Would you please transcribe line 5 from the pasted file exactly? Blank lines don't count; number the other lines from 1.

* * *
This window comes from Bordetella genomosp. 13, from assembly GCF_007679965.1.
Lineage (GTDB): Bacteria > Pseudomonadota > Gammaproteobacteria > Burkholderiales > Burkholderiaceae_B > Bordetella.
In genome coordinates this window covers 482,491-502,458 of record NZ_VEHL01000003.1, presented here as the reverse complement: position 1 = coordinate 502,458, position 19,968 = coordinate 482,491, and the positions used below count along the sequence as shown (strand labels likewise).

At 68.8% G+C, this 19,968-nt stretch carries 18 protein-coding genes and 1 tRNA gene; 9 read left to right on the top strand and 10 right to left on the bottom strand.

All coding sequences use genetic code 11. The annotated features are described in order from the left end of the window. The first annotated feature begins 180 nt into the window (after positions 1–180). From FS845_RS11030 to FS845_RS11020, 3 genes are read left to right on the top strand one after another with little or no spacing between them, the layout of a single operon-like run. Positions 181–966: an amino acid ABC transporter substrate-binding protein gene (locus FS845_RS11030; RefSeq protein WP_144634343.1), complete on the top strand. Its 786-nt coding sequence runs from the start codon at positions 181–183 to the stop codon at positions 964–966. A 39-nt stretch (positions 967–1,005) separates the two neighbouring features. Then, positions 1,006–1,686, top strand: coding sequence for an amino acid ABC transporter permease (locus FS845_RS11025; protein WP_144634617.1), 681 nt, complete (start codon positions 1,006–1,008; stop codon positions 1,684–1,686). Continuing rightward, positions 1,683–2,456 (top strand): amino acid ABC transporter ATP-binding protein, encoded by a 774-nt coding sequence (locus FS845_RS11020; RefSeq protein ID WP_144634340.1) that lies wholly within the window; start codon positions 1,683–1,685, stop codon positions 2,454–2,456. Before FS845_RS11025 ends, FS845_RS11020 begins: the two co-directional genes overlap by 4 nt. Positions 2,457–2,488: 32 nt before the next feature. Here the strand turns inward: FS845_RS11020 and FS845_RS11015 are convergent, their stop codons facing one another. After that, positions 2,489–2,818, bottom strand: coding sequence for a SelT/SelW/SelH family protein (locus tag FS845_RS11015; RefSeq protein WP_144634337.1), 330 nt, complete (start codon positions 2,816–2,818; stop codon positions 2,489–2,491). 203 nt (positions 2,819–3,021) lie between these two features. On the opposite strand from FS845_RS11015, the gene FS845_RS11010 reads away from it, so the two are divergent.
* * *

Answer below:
All coding sequences use genetic code 11. The annotated features are described in order from the left end of the window. The first annotated feature begins 180 nt into the window (after positions 1–180). From FS845_RS11030 to FS845_RS11020, 3 genes are read left to right on the top strand one after another with little or no spacing between them, the layout of a single operon-like run. Positions 181–966: an amino acid ABC transporter substrate-binding protein gene (locus FS845_RS11030; RefSeq protein WP_144634343.1), complete on the top strand. Its 786-nt coding sequence runs from the start codon at positions 181–183 to the stop codon at positions 964–966. A 39-nt stretch (positions 967–1,005) separates the two neighbouring features. Then, positions 1,006–1,686, top strand: coding sequence for an amino acid ABC transporter permease (locus FS845_RS11025; protein WP_144634617.1), 681 nt, complete (start codon positions 1,006–1,008; stop codon positions 1,684–1,686). Continuing rightward, positions 1,683–2,456 (top strand): amino acid ABC transporter ATP-binding protein, encoded by a 774-nt coding sequence (locus FS845_RS11020; RefSeq protein ID WP_144634340.1) that lies wholly within the window; start codon positions 1,683–1,685, stop codon positions 2,454–2,456. Before FS845_RS11025 ends, FS845_RS11020 begins: the two co-directional genes overlap by 4 nt. Positions 2,457–2,488: 32 nt before the next feature. Here the strand turns inward: FS845_RS11020 and FS845_RS11015 are convergent, their stop codons facing one another. After that, positions 2,489–2,818, bottom strand: coding sequence for a SelT/SelW/SelH family protein (locus tag FS845_RS11015; RefSeq protein WP_144634337.1), 330 nt, complete (start codon positions 2,816–2,818; stop codon positions 2,489–2,491). 203 nt (positions 2,819–3,021) lie between these two features. On the opposite strand from FS845_RS11015, the gene FS845_RS11010 reads away from it, so the two are divergent.